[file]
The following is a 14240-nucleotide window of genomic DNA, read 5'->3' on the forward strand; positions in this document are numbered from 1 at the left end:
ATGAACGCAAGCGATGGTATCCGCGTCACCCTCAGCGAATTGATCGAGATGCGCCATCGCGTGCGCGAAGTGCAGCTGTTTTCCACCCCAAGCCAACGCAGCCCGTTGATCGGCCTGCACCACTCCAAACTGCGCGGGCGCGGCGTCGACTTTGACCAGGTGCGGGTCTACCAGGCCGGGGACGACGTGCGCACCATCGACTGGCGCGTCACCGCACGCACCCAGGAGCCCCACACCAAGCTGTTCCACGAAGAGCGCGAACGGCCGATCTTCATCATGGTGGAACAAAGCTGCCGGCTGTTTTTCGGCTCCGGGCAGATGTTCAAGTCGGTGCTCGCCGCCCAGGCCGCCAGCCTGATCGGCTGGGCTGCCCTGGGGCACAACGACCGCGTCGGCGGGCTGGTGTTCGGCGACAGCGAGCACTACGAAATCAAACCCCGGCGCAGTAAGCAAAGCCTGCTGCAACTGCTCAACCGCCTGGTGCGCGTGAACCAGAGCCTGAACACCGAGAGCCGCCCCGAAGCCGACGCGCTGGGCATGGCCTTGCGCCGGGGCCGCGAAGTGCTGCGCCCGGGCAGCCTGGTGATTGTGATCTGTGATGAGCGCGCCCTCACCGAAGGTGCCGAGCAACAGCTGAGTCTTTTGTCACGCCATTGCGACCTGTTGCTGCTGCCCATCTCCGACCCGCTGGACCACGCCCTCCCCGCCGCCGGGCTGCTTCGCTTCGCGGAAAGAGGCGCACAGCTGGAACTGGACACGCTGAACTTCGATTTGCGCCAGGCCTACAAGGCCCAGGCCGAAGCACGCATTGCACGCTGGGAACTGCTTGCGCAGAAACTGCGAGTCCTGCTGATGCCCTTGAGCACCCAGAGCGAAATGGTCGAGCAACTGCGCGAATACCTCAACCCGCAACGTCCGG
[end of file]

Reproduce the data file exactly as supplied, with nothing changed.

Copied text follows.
The following is a 14240-nucleotide window of genomic DNA, read 5'->3' on the forward strand; positions in this document are numbered from 1 at the left end:
ATGAACGCAAGCGATGGTATCCGCGTCACCCTCAGCGAATTGATCGAGATGCGCCATCGCGTGCGCGAAGTGCAGCTGTTTTCCACCCCAAGCCAACGCAGCCCGTTGATCGGCCTGCACCACTCCAAACTGCGCGGGCGCGGCGTCGACTTTGACCAGGTGCGGGTCTACCAGGCCGGGGACGACGTGCGCACCATCGACTGGCGCGTCACCGCACGCACCCAGGAGCCCCACACCAAGCTGTTCCACGAAGAGCGCGAACGGCCGATCTTCATCATGGTGGAACAAAGCTGCCGGCTGTTTTTCGGCTCCGGGCAGATGTTCAAGTCGGTGCTCGCCGCCCAGGCCGCCAGCCTGATCGGCTGGGCTGCCCTGGGGCACAACGACCGCGTCGGCGGGCTGGTGTTCGGCGACAGCGAGCACTACGAAATCAAACCCCGGCGCAGTAAGCAAAGCCTGCTGCAACTGCTCAACCGCCTGGTGCGCGTGAACCAGAGCCTGAACACCGAGAGCCGCCCCGAAGCCGACGCGCTGGGCATGGCCTTGCGCCGGGGCCGCGAAGTGCTGCGCCCGGGCAGCCTGGTGATTGTGATCTGTGATGAGCGCGCCCTCACCGAAGGTGCCGAGCAACAGCTGAGTCTTTTGTCACGCCATTGCGACCTGTTGCTGCTGCCCATCTCCGACCCGCTGGACCACGCCCTCCCCGCCGCCGGGCTGCTTCGCTTCGCGGAAAGAGGCGCACAGCTGGAACTGGACACGCTGAACTTCGATTTGCGCCAGGCCTACAAGGCCCAGGCCGAAGCACGCATTGCACGCTGGGAACTGCTTGCGCAGAAACTGCGAGTCCTGCTGATGCCCTTGAGCACCCAGAGCGAAATGGTCGAGCAACTGCGCGAATACCTCAACCCGCAACGTCCGG